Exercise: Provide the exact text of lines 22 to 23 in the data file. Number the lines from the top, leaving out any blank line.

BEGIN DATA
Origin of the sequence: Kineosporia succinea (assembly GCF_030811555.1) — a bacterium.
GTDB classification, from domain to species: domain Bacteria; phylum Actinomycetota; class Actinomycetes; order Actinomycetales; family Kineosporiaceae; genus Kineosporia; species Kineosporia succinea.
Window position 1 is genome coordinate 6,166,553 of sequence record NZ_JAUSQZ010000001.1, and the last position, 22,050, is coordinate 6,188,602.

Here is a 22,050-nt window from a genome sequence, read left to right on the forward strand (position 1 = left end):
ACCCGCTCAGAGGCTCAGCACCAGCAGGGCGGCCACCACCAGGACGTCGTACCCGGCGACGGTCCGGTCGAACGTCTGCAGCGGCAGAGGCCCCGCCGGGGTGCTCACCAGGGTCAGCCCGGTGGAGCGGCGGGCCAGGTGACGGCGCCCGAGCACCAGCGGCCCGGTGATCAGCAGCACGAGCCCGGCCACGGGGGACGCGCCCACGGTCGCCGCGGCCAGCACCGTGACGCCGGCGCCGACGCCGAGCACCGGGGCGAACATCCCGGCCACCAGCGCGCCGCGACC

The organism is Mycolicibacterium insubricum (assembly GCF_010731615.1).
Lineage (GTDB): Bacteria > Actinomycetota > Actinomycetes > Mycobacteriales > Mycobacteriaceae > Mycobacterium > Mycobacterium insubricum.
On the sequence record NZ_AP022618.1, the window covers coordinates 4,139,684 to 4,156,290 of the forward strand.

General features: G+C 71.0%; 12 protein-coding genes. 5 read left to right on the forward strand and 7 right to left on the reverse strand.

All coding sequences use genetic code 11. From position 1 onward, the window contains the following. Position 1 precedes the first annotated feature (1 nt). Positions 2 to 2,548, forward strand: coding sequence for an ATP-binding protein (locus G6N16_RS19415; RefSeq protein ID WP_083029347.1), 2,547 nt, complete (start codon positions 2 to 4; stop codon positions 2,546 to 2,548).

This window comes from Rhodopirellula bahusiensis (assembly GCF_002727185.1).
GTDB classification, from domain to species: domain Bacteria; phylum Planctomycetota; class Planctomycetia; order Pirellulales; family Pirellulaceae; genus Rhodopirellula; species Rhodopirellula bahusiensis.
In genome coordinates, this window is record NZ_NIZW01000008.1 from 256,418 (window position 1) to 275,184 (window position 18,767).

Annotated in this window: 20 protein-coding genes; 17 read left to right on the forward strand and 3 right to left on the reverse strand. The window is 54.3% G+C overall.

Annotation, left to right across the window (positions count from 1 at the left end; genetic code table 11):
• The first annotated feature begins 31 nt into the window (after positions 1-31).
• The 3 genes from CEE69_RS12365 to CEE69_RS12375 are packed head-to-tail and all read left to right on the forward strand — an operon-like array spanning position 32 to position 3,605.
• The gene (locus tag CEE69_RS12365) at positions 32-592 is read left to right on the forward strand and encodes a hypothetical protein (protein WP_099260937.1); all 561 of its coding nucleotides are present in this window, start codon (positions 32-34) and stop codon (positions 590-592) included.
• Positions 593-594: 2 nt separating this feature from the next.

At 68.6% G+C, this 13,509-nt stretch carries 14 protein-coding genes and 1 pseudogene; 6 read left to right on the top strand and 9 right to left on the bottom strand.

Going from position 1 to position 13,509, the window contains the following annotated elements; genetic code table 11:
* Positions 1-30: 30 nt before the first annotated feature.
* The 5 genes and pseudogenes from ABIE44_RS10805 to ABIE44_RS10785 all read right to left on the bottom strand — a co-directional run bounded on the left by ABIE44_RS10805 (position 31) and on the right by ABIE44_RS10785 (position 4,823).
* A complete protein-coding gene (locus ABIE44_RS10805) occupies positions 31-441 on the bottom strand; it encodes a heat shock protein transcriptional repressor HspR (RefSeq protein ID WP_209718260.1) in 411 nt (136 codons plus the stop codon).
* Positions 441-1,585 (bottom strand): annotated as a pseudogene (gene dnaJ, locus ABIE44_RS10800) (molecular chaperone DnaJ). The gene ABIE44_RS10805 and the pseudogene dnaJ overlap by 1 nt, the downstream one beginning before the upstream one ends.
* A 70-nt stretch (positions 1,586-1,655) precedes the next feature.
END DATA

* Positions 1-30: 30 nt before the first annotated feature.
* The 5 genes and pseudogenes from ABIE44_RS10805 to ABIE44_RS10785 all read right to left on the bottom strand — a co-directional run bounded on the left by ABIE44_RS10805 (position 31) and on the right by ABIE44_RS10785 (position 4,823).